A Blooming Feast
Caroline Cox, from Springhill Plants, with her choice of must-have late season plants - 26 August 2016
Late summer and early autumn is my favourite time of the year. I love the golds, reds and russet colours of flowers and foliage which seem enhanced by the lower sunlight levels. It is also a time when my own garden comes into its own. Working in horticulture leaves me with little time to enjoy my garden during the busy spring and summer months. I have therefore designed my planting to give maximum colour from mid-summer until late autumn. I have tried to achieve this by using a combination of both hardy and tender perennial supplemented by a mixture of annuals.
Hardy perennials are the mainstay of my late summer colour scheme. I am a great believer in ‘less is more’ and, despite limited space, I have sacrificed variety for larger, bolder patches of colour. I have tried to select plants that are not only resilient against drought and a bit of neglect but will also, hopefully, provide long seasonal interest. In this respect, members of the Sedum family ‘fit the bill’ perfectly. Most are easy to grow in any reasonable, well drained soil and, once established, very drought tolerant. I grow many varieties but Sedum ‘Red Cauli’ is a particular favourite with purple flushed foliage and distinctive cherry red, cauliflower-shaped flower heads. Of the darker foliage forms, Sedum telephium ‘Karfunkelstein’ is a stunning variety with purple-flushed foliage in spring, soon maturing to beetroot purple. Pink-red flower heads start to form throughout the summer and burst into colour from mid August and last for months. I only dead head them in the spring to provide good visual structure for the winter garden.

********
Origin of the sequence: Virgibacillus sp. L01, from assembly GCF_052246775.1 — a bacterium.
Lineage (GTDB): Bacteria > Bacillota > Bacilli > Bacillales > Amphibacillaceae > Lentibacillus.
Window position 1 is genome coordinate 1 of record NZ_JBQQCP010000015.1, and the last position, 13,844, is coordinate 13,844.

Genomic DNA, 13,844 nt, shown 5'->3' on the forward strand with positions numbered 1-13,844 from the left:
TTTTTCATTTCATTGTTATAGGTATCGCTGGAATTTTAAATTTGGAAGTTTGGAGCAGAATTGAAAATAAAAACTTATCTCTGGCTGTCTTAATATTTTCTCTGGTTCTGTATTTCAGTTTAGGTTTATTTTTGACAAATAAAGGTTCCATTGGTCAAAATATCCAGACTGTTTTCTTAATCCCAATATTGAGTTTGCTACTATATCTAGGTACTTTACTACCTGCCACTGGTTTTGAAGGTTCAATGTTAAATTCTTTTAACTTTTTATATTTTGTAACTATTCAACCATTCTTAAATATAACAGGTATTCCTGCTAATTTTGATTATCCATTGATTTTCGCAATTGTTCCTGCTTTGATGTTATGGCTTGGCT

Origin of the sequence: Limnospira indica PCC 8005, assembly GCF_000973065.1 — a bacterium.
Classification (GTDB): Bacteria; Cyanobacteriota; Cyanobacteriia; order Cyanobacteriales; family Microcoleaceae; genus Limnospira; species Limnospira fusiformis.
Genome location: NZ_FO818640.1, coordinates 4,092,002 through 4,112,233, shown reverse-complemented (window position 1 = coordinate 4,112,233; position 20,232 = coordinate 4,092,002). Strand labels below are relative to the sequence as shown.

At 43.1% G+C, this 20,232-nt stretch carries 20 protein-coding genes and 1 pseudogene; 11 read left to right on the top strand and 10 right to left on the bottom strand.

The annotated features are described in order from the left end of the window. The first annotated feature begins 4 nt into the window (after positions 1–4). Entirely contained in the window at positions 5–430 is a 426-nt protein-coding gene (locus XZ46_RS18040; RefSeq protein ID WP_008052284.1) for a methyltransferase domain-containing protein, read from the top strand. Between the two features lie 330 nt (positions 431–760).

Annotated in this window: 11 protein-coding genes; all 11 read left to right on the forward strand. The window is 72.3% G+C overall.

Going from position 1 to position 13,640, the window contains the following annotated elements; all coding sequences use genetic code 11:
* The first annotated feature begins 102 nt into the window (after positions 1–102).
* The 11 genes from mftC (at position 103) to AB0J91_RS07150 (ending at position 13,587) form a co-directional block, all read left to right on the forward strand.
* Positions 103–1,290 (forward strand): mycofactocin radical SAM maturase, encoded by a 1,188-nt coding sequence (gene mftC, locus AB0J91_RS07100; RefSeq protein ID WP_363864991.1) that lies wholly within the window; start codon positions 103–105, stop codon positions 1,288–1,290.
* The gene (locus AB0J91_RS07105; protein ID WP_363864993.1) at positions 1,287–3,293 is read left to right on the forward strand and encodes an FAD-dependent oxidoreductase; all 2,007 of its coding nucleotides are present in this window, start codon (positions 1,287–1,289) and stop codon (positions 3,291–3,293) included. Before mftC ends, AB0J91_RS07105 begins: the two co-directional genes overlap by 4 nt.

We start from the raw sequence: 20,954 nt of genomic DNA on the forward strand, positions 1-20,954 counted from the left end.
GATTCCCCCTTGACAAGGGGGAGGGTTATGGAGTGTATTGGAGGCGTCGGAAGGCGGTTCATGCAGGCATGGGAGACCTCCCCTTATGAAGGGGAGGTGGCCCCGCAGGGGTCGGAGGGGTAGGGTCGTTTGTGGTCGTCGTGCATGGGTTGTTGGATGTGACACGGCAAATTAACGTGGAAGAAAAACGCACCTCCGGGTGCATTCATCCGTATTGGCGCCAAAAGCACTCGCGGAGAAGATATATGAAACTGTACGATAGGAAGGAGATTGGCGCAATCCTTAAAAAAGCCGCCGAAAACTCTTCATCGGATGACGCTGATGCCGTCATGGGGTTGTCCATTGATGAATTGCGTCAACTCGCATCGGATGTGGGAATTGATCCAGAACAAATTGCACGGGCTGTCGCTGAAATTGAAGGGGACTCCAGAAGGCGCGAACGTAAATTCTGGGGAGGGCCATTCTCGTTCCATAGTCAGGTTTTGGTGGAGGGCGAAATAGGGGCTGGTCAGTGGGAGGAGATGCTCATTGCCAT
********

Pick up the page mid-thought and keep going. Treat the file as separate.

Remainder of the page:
Sedum 'Red Cauli'
For something more exotic I also grow, amongst clumps of Euphorbia ‘Grey Hedgehog’, Eucomis comosa ‘Sparkling Burgundy’. It’s completely hardy in a sunny, well drained spot. Although late coming up, this bulbous perennial forms lush, purple red, strap-like foliage from which emerge dense racemes of star-like purple tinted flowers late in summer.
Eucomis comosa 'Sparkling Burgundy'
Another invaluable family of perennials that typifies late summer with their wonderful sunshine yellow ‘cone’ flowers are the Rudbeckias. They are easy to grow in a reasonably sunny position and will continue to flower if spent flower heads are removed. I particularly favour Rudbeckia fulgida var. deamii. It has broader leaves than its cousin Rudbeckia fulgida var. ‘Goldsturm’ but has the same deep yellow ray petals surrounding a black ‘cone’ shaped centre. It is superb growing en masse especially with the deep red flower spikes of Persicaria amplexicaulis ‘Dikke Floskes’ or alongside Persicaria microcephala ‘Red Dragon’.
Grasses are another must-have not only for this time of year but also for structure and interest during winter. If I had a larger garden I would love to grow them ‘prairie’ style but as I have limited space, I dot them around and they do well among other perennials and shrubs. I am particularly fond of the Miscanthus family and have several varieties in the garden. However, my favourite has to be Miscanthus sinensis ‘Malepartus’. It is a giant, growing to 200cm, and produces the most lovely deep port coloured flowers.
Miscanthus sinensis 'Malepartus'